Imposter syndrome is one of those things I believe every woman wanting to uplevel or just do something different, experiences at some point in their lives. In business and specifically in the sales sector, I see imposter syndrome holding many women back. I’d be lying if I said it wasn’t something I also initially found challenging in the early stages of my business.
I find as women, we often believe that feeling like an imposter in a situation must mean we’re not ready to do whatever the thing is that makes us question our capability but I don’t think that’s the case. In reality we’re all ‘imposters’ when it comes to doing things we’ve never done before or delivering at a level we’ve never delivered at previously. It’s not that we can’t do these things, it’s not that we’re frauds or unqualified or any of those things. We’ve just not done it before and naturally, it’s scary.
Imposter syndrome is the easiest defense that our fear can throw at us in an attempt to stop us taking that step into the unknown. After all, fear’s purpose is to keep us safe and out of harm’s way. What better way to do this than making us fear moving forward or making a change, through feeling like we’re not good enough to do so?
When I started my first business at 19. My imposter voice was so loud it was insane, “Who are you to do this?” “You know you’re not good enough right?”. I had those same voices on repeat when I decided to up-level, when I opened my second business, when I started my coaching business, you name it. At every level those voices come out to play and yet I still do what I want to do. I still achieve what I set out to in spite of those voices.
How am I able to do that?
Here are four things I do when I’m struck by imposter syndrome;
1. Understand what it’s really about
Contrary to what we might think, imposter syndrome is very rarely just about the particular situation that triggers it. Some of the women I’ve worked with will feel it when it comes to selling, perhaps after increasing their fees for example. In actual fact, it’s not really about feeling like an imposter. Imposter syndrome is triggered because they’re afraid of being rejected or deep down worried about what making the and the money that will come from it will mean about them as a person.
Bizarrely, some people who are suffering with imposter syndrome are actually really afraid of success, despite the fact they want it. It’s terrifying for them because it would mean hitting a new level of life that they’ve never experienced before, they may even have negative beliefs attached to reaching that next level.
If you find yourself feeling this way, I’d advise digging deeper and asking yourself questions around whether you really feel like an impostor or it more about what the achievement or outcome will mean for your or your life.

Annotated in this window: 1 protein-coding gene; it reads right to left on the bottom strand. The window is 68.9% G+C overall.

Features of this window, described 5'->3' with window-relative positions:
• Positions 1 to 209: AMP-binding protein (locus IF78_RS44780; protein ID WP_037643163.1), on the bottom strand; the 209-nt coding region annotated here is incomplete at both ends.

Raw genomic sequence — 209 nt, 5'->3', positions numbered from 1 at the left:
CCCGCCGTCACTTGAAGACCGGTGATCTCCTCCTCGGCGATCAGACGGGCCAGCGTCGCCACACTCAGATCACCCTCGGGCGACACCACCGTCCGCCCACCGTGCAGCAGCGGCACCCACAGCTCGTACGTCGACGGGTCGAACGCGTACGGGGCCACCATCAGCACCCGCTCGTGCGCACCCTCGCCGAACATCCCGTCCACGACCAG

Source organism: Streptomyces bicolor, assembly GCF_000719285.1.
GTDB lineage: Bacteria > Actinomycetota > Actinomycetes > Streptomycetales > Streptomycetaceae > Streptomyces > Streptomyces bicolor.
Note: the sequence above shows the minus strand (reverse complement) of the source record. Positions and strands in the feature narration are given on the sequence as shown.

2. Who are you NOT to do this?
The question, “Who am I to do this?” can be one of the most common when suffering with imposter syndrome, the idea that you with all your flaws should even consider doing this. I like to flip this question on it’s head and instead ask “Who am I not to do X?”
Who are you not to even try?
Who are you to tell the world you’re not good enough without the world getting the chance to decide this for themselves?
Of course, the idea of being judged by people you know or complete strangers if you get something wrong is an uncomfortable one but if you don’t try no one will even know you were in the running to start with. If you don’t take action, someone else will and there’s no guarantee they’ll do a better job than you.
Instead of sitting with the imposter question, try flipping it around and looking at it from the other perspective vs the side that’s keeping you stuck.
3. Stop making it about you
This might sound a little silly given you’re the one suffering with imposter syndrome, so of course it IS about you, right? Well, yes but that’s also one of the reasons why we get so hung up We make it about ourselves when in fact it isn’t.
The things we talk ourselves out of or hold ourselves back from as a result of imposter syndrome are really things that deny someone else an opportunity. In selling, it denies the other person the opportunity to buy or experience something they need and actually want. When it comes to your success, it could be that you’re denying your family the opportunity to have a better life for example.
The answer? Don’t make it about you, flip it and make it about who you’re doing this for or who misses out if you don’t even try.
4. Take a deep breath and do it anyway
What’s the absolute worst that’s going to happen if you do the thing that makes you feel like an imposter? Honestly, it’s almost never going to be anything as bad as you’d ever imagine. We may have convinced ourselves that these horrific things will happen if we try.
The worst that would happen if you ask for the sale or anything else is that the other person says no. You might be a little disappointed initially but you’ll move on with your day and life. If you try something and it doesn’t work what’s the worst that could happen? Will it feel a little rubbish? Possible for a little but the world won’t have ended.
So take a deep breath and jump!
Imposter syndrome will always rear its ugly head at points in your journey. As I said before, it’s a natural response to protect you. Rather than suffering physical danger the worst that is likely to happen is a bruised ego.
The key is to change your relationship with fear so it doesn’t hold you back and instead you can manage the imposter voice and still achieve your wildest dreams.